Italy proposes age verification and digital identities for accessing social media
EDRi member Hermes Center sheds light on the current case against TikTok in Italy, where three solutions are circulating on how to make sure that children will not access certain online contents unless supervised by their guardians.
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On 22 January 2021, the Italian Data Protection Authority (DPA) ordered TikTok to stop processing the personal data of users whose age couldn’t be exactly verified by the company. The decision comes after a 10-year-old child allegedly died after taking part in a challenge on TikTok. Although it is still not clear if the death is in fact linked to the platform, the DPA decision sparked an intense debate on technical proposals to find solutions to an age-old problem: how to make sure that children will not access certain online contents unless supervised by their guardians.
Currently, three main solutions have been proposed in Italy: one is focused on using AI profiling to identify children, and the other two make use of the national eID, called System for Public Digital Identity (SPID). Currently, people can use SPID to access online services provided by the public administration.
Unexpectedly, the first one is proposed by one of the members of the board of the Italian DPA, Guido Scorza. According to an interview, Scorza proposes that TikTok should only use data that it already has and “could use this artificial intelligence, that it already employs to profile users, also to prevent access to children.” This is a solution that TikTok has already committed to further evaluate, according to the answer that the company sent to the Italian DPA.
The second solution requires parents to enable their children to have a particular SPID under their management. It was proposed by the then-Minister of Innovation, Paola Pisano. In this way, all users would access social networks via SPID. If identified as a child, the digital identity provider would only share the date of birth of the user with the company. The Ministry of Innovation has said that they have been working on this solution for months and, reportedly, the Italian DPA is currently checking the feasibility and privacy aspects of it.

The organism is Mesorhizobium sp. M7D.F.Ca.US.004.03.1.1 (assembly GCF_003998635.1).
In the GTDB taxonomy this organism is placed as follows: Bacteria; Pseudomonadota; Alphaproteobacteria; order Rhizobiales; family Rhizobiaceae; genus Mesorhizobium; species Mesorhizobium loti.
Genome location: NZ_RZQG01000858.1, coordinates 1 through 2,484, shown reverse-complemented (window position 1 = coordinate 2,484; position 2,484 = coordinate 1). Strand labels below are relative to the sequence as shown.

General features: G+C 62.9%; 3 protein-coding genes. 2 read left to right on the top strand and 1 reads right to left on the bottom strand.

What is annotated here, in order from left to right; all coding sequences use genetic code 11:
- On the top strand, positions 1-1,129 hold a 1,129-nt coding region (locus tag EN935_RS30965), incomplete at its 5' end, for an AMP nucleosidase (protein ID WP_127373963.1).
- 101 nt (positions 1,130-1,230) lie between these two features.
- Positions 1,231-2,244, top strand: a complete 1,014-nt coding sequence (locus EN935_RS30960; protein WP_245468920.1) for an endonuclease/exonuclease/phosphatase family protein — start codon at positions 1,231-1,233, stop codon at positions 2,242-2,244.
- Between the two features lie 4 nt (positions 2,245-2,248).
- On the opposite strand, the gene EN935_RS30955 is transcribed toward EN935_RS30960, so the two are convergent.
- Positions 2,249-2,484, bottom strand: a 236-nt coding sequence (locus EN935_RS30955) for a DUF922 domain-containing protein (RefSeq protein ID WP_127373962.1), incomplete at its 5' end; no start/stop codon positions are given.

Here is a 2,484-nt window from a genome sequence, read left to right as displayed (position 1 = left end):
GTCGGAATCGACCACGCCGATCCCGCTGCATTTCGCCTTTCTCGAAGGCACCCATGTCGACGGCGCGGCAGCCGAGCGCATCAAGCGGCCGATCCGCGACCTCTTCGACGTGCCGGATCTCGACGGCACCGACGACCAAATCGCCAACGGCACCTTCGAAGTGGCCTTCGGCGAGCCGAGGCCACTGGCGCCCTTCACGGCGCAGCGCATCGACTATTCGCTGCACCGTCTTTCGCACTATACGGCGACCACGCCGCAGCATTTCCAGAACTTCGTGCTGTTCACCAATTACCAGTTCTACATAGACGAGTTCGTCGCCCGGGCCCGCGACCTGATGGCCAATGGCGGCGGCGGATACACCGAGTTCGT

In the third solution, the child receives a temporary password (a token) that the parent creates with his/her SPID. The platform would not have control over this data and in this way, there would be no sharing of private information: the digital identity provider would not give out any personal details regarding children’s identity, only proof of not being underage. This method should apply also to all the other users.
At the moment, due to the formation of the new Italian government, it’s not clear if either of these 3 solutions will ever become reality. However, age verification and digital identity will definitely be at the forefront of the European debate. As is already the case: the European Directorate-General for Communications Networks, Content and Technology (DG Connect) launched in May 2020 a call for a pilot project whose objectives are to map “existing methods of age-verification and obtaining parental consent in the context of online child protection” and to “commission, design, implement and test an interoperable infrastructure for child online protection including in particular age-verification and obtaining parental consent of users of video-sharing platforms or other similar online services, using different approaches, including for example eID.” According to the project page, the project should have already started in January 2021.
Setting up a direct channel between social media and digital identity providers, albeit only for age verification, risks opening the opportunity for demanding everyone to use their real identity to access the internet. In fact, the call to forbid online anonymity in order to curb hate speech or online disinformation periodically resurfaces in Italy.